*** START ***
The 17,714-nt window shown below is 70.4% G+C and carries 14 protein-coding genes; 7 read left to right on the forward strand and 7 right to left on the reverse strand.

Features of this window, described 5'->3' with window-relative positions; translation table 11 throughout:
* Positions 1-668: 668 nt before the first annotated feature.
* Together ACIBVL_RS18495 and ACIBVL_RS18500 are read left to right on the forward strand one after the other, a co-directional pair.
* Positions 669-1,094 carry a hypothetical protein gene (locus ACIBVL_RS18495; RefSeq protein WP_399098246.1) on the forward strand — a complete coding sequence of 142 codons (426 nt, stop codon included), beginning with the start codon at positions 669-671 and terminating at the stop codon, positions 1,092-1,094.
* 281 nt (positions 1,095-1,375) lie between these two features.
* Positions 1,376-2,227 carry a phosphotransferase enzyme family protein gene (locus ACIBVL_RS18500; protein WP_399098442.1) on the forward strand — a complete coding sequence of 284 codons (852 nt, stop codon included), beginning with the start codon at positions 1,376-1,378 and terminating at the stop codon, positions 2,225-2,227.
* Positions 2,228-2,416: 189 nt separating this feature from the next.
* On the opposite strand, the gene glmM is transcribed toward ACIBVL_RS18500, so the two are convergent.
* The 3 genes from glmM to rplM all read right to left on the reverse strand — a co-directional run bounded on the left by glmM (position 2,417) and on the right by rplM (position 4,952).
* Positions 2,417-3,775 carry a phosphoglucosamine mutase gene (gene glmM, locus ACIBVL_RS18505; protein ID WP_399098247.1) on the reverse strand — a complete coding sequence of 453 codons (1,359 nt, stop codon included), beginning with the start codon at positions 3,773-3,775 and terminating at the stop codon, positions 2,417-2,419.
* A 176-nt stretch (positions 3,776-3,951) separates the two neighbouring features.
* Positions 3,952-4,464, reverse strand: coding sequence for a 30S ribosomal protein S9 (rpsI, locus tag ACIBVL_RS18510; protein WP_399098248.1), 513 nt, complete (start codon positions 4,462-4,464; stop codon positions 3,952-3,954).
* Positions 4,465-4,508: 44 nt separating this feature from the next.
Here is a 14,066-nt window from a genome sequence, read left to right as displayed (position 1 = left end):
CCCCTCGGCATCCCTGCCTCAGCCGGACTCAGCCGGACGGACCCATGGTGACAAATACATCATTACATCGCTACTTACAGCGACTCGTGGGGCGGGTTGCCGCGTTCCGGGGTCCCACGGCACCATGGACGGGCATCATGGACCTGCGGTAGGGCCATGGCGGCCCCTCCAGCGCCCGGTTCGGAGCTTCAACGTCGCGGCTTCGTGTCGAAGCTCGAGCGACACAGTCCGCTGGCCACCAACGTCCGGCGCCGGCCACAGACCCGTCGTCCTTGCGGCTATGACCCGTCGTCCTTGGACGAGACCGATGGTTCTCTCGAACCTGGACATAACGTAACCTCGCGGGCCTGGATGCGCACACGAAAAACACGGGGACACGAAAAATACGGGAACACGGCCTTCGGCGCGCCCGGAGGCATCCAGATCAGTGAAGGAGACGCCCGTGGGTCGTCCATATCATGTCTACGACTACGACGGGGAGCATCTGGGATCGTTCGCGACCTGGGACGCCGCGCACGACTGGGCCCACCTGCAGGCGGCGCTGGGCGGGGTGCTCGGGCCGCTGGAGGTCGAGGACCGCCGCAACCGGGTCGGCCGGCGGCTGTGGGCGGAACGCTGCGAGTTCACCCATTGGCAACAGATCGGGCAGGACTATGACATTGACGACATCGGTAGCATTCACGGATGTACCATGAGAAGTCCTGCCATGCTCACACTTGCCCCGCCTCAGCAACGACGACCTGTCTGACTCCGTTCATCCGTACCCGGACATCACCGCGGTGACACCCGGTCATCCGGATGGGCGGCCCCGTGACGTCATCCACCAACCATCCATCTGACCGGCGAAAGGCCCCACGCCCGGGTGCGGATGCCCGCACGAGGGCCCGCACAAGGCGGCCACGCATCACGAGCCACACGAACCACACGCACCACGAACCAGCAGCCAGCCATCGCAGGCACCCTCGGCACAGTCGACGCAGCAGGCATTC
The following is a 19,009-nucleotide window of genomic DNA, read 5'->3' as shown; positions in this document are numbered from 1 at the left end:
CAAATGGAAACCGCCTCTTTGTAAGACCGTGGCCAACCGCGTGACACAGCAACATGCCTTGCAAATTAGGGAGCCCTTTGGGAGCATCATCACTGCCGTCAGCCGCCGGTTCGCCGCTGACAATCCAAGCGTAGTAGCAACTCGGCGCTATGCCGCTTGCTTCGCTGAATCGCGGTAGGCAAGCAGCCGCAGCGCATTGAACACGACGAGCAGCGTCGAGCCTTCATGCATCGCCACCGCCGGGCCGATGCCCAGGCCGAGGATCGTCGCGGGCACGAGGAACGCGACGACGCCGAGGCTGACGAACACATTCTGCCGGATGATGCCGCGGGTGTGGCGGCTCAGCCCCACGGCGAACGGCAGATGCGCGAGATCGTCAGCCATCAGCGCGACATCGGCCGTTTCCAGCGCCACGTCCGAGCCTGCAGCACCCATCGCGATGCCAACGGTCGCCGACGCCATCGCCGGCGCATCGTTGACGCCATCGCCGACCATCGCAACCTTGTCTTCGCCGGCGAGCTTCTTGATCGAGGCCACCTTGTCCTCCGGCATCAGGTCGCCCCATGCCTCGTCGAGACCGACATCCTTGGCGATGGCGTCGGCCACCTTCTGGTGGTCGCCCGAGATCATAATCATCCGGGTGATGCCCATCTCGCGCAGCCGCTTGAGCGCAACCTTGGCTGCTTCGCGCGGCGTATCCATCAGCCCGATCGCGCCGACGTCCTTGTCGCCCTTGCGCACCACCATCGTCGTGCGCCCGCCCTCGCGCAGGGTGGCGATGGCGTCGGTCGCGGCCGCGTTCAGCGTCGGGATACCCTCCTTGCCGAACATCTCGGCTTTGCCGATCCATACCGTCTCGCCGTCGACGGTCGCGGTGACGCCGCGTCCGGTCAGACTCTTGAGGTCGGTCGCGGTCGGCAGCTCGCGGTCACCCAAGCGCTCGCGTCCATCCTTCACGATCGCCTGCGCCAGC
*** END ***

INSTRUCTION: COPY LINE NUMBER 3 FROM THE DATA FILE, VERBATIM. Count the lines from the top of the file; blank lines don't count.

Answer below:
* Positions 1-668: 668 nt before the first annotated feature.